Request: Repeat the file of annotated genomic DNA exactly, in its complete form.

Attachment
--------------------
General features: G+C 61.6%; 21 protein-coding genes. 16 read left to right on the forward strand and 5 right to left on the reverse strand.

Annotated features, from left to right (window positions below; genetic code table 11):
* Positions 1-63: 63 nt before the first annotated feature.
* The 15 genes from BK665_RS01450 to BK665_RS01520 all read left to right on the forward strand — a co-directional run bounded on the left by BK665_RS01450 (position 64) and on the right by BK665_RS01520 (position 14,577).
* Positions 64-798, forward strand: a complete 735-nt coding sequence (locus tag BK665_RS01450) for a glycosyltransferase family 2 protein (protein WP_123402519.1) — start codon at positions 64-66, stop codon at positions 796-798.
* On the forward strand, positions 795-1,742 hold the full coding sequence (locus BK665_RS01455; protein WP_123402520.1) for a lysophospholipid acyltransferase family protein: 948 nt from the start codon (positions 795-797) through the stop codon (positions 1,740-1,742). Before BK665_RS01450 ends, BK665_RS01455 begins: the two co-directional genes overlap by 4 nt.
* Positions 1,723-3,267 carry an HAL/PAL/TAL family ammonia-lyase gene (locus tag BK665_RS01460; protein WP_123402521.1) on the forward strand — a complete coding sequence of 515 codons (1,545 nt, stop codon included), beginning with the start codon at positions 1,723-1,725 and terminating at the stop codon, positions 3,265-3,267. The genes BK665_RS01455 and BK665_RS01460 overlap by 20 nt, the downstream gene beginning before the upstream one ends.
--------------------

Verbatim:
General features: G+C 61.6%; 21 protein-coding genes. 16 read left to right on the forward strand and 5 right to left on the reverse strand.

Annotated features, from left to right (window positions below; genetic code table 11):
* Positions 1-63: 63 nt before the first annotated feature.
* The 15 genes from BK665_RS01450 to BK665_RS01520 all read left to right on the forward strand — a co-directional run bounded on the left by BK665_RS01450 (position 64) and on the right by BK665_RS01520 (position 14,577).
* Positions 64-798, forward strand: a complete 735-nt coding sequence (locus tag BK665_RS01450) for a glycosyltransferase family 2 protein (protein WP_123402519.1) — start codon at positions 64-66, stop codon at positions 796-798.
* On the forward strand, positions 795-1,742 hold the full coding sequence (locus BK665_RS01455; protein WP_123402520.1) for a lysophospholipid acyltransferase family protein: 948 nt from the start codon (positions 795-797) through the stop codon (positions 1,740-1,742). Before BK665_RS01450 ends, BK665_RS01455 begins: the two co-directional genes overlap by 4 nt.
* Positions 1,723-3,267 carry an HAL/PAL/TAL family ammonia-lyase gene (locus tag BK665_RS01460; protein WP_123402521.1) on the forward strand — a complete coding sequence of 515 codons (1,545 nt, stop codon included), beginning with the start codon at positions 1,723-1,725 and terminating at the stop codon, positions 3,265-3,267. The genes BK665_RS01455 and BK665_RS01460 overlap by 20 nt, the downstream gene beginning before the upstream one ends.